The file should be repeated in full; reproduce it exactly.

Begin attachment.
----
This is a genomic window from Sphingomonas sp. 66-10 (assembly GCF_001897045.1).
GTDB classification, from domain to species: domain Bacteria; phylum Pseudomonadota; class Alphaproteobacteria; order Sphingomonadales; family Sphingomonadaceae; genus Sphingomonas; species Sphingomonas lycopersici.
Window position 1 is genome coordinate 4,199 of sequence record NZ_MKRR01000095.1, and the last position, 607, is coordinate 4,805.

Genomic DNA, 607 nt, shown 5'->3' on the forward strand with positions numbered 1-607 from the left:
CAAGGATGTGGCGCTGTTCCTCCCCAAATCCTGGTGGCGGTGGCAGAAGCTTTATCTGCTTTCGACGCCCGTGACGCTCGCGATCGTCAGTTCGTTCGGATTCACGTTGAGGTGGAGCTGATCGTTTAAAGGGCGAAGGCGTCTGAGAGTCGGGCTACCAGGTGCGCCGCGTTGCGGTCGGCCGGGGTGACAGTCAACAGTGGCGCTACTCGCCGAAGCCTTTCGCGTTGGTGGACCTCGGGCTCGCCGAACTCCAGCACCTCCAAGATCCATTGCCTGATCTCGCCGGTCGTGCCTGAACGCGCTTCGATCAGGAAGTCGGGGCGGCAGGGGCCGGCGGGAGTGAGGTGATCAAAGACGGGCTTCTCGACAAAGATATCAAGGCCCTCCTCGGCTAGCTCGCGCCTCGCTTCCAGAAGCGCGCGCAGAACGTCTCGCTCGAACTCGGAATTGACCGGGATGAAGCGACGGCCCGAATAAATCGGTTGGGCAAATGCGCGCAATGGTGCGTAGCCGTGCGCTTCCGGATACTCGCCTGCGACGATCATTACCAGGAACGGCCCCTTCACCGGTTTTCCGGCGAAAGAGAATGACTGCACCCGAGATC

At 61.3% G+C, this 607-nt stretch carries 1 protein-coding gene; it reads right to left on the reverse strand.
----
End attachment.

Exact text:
This is a genomic window from Sphingomonas sp. 66-10 (assembly GCF_001897045.1).
GTDB classification, from domain to species: domain Bacteria; phylum Pseudomonadota; class Alphaproteobacteria; order Sphingomonadales; family Sphingomonadaceae; genus Sphingomonas; species Sphingomonas lycopersici.
Window position 1 is genome coordinate 4,199 of sequence record NZ_MKRR01000095.1, and the last position, 607, is coordinate 4,805.

Genomic DNA, 607 nt, shown 5'->3' on the forward strand with positions numbered 1-607 from the left:
CAAGGATGTGGCGCTGTTCCTCCCCAAATCCTGGTGGCGGTGGCAGAAGCTTTATCTGCTTTCGACGCCCGTGACGCTCGCGATCGTCAGTTCGTTCGGATTCACGTTGAGGTGGAGCTGATCGTTTAAAGGGCGAAGGCGTCTGAGAGTCGGGCTACCAGGTGCGCCGCGTTGCGGTCGGCCGGGGTGACAGTCAACAGTGGCGCTACTCGCCGAAGCCTTTCGCGTTGGTGGACCTCGGGCTCGCCGAACTCCAGCACCTCCAAGATCCATTGCCTGATCTCGCCGGTCGTGCCTGAACGCGCTTCGATCAGGAAGTCGGGGCGGCAGGGGCCGGCGGGAGTGAGGTGATCAAAGACGGGCTTCTCGACAAAGATATCAAGGCCCTCCTCGGCTAGCTCGCGCCTCGCTTCCAGAAGCGCGCGCAGAACGTCTCGCTCGAACTCGGAATTGACCGGGATGAAGCGACGGCCCGAATAAATCGGTTGGGCAAATGCGCGCAATGGTGCGTAGCCGTGCGCTTCCGGATACTCGCCTGCGACGATCATTACCAGGAACGGCCCCTTCACCGGTTTTCCGGCGAAAGAGAATGACTGCACCCGAGATC

At 61.3% G+C, this 607-nt stretch carries 1 protein-coding gene; it reads right to left on the reverse strand.